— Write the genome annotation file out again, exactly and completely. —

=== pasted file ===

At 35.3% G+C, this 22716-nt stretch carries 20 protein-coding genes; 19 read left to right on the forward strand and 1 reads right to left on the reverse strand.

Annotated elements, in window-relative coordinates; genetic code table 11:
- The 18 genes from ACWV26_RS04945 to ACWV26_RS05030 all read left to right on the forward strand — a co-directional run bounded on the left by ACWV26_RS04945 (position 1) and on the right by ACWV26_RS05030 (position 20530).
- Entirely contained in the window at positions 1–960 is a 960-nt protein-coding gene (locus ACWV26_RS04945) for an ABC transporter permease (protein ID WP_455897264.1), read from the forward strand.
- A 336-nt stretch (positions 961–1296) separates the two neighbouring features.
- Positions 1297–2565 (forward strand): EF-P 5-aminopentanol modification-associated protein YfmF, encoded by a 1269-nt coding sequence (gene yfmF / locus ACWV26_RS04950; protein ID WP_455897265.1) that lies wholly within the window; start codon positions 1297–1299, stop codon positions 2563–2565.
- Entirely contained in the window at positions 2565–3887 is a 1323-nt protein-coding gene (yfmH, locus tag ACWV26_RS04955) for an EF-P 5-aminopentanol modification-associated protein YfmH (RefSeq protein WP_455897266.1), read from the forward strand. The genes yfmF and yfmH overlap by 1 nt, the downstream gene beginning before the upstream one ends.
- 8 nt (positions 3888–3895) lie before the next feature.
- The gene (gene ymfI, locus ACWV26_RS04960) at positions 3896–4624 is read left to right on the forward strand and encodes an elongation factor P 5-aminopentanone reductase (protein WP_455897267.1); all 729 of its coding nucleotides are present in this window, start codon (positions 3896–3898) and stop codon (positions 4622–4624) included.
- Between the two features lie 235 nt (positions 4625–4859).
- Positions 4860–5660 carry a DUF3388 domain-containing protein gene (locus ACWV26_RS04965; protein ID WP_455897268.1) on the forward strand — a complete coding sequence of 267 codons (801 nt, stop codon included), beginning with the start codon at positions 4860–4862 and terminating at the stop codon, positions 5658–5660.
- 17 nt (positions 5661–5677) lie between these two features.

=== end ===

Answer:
At 35.3% G+C, this 22716-nt stretch carries 20 protein-coding genes; 19 read left to right on the forward strand and 1 reads right to left on the reverse strand.

Annotated elements, in window-relative coordinates; genetic code table 11:
- The 18 genes from ACWV26_RS04945 to ACWV26_RS05030 all read left to right on the forward strand — a co-directional run bounded on the left by ACWV26_RS04945 (position 1) and on the right by ACWV26_RS05030 (position 20530).
- Entirely contained in the window at positions 1–960 is a 960-nt protein-coding gene (locus ACWV26_RS04945) for an ABC transporter permease (protein ID WP_455897264.1), read from the forward strand.
- A 336-nt stretch (positions 961–1296) separates the two neighbouring features.
- Positions 1297–2565 (forward strand): EF-P 5-aminopentanol modification-associated protein YfmF, encoded by a 1269-nt coding sequence (gene yfmF / locus ACWV26_RS04950; protein ID WP_455897265.1) that lies wholly within the window; start codon positions 1297–1299, stop codon positions 2563–2565.
- Entirely contained in the window at positions 2565–3887 is a 1323-nt protein-coding gene (yfmH, locus tag ACWV26_RS04955) for an EF-P 5-aminopentanol modification-associated protein YfmH (RefSeq protein WP_455897266.1), read from the forward strand. The genes yfmF and yfmH overlap by 1 nt, the downstream gene beginning before the upstream one ends.
- 8 nt (positions 3888–3895) lie before the next feature.
- The gene (gene ymfI, locus ACWV26_RS04960) at positions 3896–4624 is read left to right on the forward strand and encodes an elongation factor P 5-aminopentanone reductase (protein WP_455897267.1); all 729 of its coding nucleotides are present in this window, start codon (positions 3896–3898) and stop codon (positions 4622–4624) included.
- Between the two features lie 235 nt (positions 4625–4859).
- Positions 4860–5660 carry a DUF3388 domain-containing protein gene (locus ACWV26_RS04965; protein ID WP_455897268.1) on the forward strand — a complete coding sequence of 267 codons (801 nt, stop codon included), beginning with the start codon at positions 4860–4862 and terminating at the stop codon, positions 5658–5660.
- 17 nt (positions 5661–5677) lie between these two features.